Stay hydrated! Especially important during the warmer months (around the end of March-end of October), keeping extra water on hand is very important. If you rent a car, you can buy a (or more if you're with a group) 7 gallon water tank that's slender enough to fit behind the front seat in a sedan or anywhere in a truck bed/back of an SUV. While 7 gallons may seem like a lot of water, it's better to be safe than sorry when the temperatures are high, terrain rough, and possibility of getting stranded not zero.


When I head out for a full day hike, I'll bring at least 3 liters of water with me. I bring 2 Nalgenes and one 2-liter water bladder, which I don't fill up completely (usually I'll get it to ~1.6L). I find that I'll drink a bit less water in cool weather, but on warmer days, when it's 75 degrees and up, I'll likely drink all of it. Staying on top of your hydration is key to keeping a clear mind and functioning body (and having a great time!). If you start to feel confused, irrational, or sluggish, get to some shade and check to see if you've had enough water and calories - my state of mind is the first thing to shift when I'm dehydrated and undernourished on a hike.

To my knowledge there are at least three places you can fill up on water while in the park: Panamint Springs Resort, the gas station at Stovepipe Wells, and the Visitor Center at Furnace Creek. Comment below if you've found other spots where we can fill up!



Tip #4 Bring plenty of food.


Since I was young, I've always enjoyed packing like I'm going on a big adventure, even if it's a day hike or a one+-night backpacking trip. In Death Valley, thinking like this can save you if you get stranded. Salty snacks like chips, olives, jerky, and trail mix can help restore electrolytes lost through sweat. Nuun tablets or Gatorade are also great to pair with your water to help balance those lost electrolytes.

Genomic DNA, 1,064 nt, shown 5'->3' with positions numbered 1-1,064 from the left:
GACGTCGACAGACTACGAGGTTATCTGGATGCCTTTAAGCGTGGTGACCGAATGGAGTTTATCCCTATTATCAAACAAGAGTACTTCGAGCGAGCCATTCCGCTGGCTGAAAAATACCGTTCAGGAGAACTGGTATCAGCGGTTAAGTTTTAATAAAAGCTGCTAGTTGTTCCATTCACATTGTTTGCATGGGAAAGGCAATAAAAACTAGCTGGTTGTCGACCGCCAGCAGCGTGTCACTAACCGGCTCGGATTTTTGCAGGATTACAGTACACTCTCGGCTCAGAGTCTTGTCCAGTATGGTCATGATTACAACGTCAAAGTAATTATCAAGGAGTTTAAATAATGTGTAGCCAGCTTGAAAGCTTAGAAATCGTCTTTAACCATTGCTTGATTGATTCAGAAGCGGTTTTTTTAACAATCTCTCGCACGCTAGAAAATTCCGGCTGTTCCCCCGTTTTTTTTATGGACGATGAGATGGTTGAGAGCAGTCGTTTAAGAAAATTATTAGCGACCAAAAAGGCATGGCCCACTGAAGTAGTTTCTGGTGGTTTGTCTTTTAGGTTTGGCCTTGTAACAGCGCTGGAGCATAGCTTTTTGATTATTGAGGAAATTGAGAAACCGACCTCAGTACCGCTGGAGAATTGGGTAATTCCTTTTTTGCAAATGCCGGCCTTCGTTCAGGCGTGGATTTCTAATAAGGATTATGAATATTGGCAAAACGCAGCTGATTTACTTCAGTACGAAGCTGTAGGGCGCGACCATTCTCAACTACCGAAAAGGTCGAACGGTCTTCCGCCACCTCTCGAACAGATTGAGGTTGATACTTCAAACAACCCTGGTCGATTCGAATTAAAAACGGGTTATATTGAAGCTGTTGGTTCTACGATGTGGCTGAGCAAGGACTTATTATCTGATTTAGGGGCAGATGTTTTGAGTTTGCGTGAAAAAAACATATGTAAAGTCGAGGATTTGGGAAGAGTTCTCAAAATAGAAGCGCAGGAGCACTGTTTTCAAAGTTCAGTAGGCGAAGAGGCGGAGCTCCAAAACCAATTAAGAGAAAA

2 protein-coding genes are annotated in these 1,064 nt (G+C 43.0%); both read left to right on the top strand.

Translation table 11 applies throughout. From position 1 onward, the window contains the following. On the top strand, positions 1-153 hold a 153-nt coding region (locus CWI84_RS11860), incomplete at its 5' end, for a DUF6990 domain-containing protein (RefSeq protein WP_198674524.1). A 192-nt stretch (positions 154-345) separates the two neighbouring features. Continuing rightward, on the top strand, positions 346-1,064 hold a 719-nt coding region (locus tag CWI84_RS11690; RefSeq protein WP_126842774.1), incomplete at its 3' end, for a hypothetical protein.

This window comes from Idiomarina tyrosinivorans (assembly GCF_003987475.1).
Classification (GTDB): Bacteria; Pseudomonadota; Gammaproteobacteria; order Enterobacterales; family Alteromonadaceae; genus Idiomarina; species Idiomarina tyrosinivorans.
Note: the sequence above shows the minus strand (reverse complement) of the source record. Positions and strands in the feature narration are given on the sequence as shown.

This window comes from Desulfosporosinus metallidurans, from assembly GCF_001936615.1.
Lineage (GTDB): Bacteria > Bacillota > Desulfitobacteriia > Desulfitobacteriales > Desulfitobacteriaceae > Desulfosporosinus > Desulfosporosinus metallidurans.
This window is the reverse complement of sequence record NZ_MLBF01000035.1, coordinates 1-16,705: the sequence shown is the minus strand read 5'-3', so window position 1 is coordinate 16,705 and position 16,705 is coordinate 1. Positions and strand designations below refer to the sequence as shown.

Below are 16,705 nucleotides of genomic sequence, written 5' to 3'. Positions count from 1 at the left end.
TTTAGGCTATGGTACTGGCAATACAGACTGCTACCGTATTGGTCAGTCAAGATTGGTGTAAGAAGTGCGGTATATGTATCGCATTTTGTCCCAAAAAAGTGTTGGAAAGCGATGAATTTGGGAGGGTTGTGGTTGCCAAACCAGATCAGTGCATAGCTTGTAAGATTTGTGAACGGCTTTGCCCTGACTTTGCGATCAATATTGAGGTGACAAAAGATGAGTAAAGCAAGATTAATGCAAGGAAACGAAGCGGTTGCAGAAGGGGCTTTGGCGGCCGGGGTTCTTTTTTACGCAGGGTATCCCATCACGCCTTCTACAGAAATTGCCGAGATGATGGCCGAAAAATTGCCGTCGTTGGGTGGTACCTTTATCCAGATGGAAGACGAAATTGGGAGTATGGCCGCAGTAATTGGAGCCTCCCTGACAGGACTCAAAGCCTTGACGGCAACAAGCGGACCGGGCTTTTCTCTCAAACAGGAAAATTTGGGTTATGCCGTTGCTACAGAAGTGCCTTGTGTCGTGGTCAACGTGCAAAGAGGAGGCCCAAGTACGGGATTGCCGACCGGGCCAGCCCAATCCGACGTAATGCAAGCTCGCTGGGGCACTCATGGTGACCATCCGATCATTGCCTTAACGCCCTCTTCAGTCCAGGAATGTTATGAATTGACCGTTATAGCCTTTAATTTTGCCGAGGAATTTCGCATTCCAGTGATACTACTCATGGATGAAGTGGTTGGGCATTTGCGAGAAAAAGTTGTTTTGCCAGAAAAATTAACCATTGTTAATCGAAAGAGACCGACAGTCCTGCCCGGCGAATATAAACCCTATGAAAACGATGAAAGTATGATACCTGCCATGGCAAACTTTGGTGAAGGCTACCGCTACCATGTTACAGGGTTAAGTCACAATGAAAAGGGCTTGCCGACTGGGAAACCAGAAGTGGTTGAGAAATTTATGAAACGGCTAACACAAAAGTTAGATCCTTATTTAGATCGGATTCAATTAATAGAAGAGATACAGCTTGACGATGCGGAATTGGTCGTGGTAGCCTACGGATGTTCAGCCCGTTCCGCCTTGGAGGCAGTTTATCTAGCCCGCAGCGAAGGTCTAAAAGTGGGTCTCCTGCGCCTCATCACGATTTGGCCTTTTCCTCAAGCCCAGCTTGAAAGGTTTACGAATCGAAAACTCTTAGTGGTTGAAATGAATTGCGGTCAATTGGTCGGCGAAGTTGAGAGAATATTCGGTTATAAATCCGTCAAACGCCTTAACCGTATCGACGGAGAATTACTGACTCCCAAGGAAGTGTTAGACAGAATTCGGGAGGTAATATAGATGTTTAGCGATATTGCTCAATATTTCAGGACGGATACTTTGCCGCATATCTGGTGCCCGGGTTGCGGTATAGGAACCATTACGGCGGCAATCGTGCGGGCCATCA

My go-to snacks on the trail (for a day hike) are salted mixed nuts, dried mango (Costco has a great option), chips (my favorite for hiking), and an apple/orange. If it's an all-day adventure, I'll also pack a sandwich for lunch. I don't mind carrying this kind of weight around with me - just think, as you eat it only gets lighter!



Tip #5 In case of a flat, car breakdown, or wreck, do not leave your car.


If your car breaks down, you get stuck in sand or mud, or get a flat tire, resist the urge to leave your car to find help. During the spring and summer months, leaving your car could spell disaster to you and your party. Do your best to remain calm, stay hydrated, and wait for help. Leaving your car behind reduces the chances that someone can find and help you, increases your chances of getting lost/injured, and puts you in danger of becoming dehydrated and disoriented.



By letting people know ahead of time where you will be on which days, you have a safety net in place in case things go wrong. Staying with your vehicle ensures that when someone comes to find you, you will be somewhere close to where you said you'd be.


Tip #6 Have a blast. This is the best place around.


Death Valley is such an incredible area. By preparing well, thinking ahead, and being aware of your surroundings, you should be able to have the time of your life. If you have any additional tips and tricks for staying safe in the outdoors, let us know!


For additional tips and resources, visit the Death Valley National Park site. Also, my favorite book (maybe of all time?) is Michel Digonnet's Hiking Death Valley: A Guide to Its Natural Wonders and Mining Past . This book has SO MUCH good information about amazing hikes, the best places to camp, local flora and fauna, mining history of the area, and more. After visiting the park 10+ times, I can say I still pull this book out to learn more about new spots. It's fun and easy to read; Digonnet is a refreshing wealth of information. I also recommend his Hiking Western Death Valley National Park: Panamint, Saline, and Eureka Valleys book. No better guidebooks exist for this area!